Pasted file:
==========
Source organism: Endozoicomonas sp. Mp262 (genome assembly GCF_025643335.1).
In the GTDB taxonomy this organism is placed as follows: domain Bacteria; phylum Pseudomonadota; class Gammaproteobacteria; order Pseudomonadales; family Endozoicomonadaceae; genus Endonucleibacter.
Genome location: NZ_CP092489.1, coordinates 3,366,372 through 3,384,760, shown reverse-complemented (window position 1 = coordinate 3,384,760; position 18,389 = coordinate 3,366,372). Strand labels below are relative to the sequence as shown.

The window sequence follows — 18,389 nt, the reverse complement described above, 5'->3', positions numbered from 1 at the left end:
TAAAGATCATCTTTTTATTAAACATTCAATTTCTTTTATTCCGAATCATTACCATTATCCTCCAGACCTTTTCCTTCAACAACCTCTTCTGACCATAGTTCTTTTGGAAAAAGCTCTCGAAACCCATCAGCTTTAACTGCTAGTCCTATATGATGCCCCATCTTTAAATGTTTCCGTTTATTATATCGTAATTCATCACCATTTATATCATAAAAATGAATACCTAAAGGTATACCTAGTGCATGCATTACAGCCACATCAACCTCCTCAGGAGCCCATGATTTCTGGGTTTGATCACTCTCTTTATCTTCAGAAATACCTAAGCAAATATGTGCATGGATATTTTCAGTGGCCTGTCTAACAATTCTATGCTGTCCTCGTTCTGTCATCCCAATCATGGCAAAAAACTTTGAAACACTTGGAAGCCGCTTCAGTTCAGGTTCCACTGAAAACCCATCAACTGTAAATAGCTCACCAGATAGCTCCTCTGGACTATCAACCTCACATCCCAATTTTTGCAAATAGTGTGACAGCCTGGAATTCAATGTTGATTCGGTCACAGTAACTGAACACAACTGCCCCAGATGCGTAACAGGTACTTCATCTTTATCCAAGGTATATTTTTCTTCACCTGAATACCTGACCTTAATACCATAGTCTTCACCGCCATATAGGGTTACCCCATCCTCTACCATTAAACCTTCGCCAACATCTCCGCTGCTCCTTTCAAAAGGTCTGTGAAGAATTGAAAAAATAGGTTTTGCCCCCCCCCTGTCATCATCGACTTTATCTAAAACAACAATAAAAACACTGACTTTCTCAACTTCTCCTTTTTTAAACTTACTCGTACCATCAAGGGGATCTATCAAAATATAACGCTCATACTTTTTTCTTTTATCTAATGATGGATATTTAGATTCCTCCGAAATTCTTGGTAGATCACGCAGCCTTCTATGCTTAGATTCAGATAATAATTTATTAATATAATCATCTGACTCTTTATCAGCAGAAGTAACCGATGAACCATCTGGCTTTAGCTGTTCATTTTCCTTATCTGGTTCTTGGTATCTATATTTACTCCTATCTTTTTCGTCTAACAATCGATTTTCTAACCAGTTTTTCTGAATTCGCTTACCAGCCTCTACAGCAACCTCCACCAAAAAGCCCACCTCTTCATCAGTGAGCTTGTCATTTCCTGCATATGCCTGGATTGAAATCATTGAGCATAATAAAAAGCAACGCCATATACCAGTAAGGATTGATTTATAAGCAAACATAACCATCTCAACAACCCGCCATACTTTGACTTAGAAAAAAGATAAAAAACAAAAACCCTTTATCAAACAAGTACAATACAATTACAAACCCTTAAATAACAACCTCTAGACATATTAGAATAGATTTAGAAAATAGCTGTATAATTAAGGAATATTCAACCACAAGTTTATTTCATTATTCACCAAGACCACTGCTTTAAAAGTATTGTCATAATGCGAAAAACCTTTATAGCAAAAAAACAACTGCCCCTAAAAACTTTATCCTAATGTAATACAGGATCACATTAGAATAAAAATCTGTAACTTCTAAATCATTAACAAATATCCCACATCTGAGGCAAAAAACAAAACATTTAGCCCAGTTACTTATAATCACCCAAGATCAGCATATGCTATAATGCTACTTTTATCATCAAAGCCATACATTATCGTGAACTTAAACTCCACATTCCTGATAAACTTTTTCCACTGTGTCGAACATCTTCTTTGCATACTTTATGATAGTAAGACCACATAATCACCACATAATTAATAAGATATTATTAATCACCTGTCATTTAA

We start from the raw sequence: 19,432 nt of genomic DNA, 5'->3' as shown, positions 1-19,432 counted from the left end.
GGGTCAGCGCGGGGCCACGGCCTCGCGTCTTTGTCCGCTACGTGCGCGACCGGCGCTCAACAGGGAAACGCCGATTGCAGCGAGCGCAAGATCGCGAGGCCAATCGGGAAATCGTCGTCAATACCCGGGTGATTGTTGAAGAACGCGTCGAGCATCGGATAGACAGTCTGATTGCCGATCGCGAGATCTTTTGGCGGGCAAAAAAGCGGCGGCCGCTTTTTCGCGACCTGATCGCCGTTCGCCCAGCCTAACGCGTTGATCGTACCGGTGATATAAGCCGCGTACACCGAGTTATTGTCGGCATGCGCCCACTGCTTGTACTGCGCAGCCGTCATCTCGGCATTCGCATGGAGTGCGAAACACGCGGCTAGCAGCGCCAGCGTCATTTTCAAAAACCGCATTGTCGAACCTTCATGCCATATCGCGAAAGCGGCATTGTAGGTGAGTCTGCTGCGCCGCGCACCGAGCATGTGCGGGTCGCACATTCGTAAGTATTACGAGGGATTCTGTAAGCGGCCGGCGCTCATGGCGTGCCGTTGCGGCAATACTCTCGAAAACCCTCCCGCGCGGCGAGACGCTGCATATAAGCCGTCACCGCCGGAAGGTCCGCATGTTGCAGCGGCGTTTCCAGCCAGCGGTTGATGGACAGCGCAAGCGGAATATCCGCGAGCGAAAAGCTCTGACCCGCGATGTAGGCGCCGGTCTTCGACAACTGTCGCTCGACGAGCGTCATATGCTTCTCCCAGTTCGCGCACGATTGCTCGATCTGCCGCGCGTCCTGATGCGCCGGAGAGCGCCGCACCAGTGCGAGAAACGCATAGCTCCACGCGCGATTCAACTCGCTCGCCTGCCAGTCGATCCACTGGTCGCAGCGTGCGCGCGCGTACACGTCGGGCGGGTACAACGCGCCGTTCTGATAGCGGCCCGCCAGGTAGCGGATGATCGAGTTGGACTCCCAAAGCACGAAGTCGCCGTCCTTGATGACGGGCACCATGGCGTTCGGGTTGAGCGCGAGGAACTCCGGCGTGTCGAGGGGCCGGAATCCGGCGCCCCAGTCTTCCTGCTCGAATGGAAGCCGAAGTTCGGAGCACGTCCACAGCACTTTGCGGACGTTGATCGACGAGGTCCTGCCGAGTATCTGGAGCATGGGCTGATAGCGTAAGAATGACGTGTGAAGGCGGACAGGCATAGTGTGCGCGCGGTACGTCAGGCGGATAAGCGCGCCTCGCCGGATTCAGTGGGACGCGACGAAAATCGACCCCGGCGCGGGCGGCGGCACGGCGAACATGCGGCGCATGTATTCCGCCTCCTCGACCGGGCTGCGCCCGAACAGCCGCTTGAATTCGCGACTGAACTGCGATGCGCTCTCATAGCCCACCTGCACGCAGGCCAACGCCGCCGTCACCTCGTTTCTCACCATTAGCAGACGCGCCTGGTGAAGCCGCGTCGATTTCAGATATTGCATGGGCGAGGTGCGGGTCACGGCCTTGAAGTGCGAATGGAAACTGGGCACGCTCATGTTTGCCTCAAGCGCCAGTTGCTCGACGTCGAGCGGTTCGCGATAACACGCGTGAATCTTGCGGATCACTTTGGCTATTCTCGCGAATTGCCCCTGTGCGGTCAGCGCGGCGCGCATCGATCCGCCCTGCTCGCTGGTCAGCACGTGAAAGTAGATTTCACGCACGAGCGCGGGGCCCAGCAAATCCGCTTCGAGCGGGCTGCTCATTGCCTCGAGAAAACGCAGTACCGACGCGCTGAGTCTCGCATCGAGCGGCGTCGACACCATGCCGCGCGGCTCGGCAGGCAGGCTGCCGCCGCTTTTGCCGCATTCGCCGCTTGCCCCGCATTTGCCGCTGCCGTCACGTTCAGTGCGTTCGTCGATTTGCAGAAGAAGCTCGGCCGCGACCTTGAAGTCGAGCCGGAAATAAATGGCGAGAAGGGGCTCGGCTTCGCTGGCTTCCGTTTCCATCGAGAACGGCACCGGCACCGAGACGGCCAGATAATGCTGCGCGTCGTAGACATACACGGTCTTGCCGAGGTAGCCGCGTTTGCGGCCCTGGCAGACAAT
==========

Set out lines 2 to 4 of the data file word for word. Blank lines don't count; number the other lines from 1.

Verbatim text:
In the GTDB taxonomy this organism is placed as follows: domain Bacteria; phylum Pseudomonadota; class Gammaproteobacteria; order Pseudomonadales; family Endozoicomonadaceae; genus Endonucleibacter.
Genome location: NZ_CP092489.1, coordinates 3,366,372 through 3,384,760, shown reverse-complemented (window position 1 = coordinate 3,384,760; position 18,389 = coordinate 3,366,372). Strand labels below are relative to the sequence as shown.

The window sequence follows — 18,389 nt, the reverse complement described above, 5'->3', positions numbered from 1 at the left end: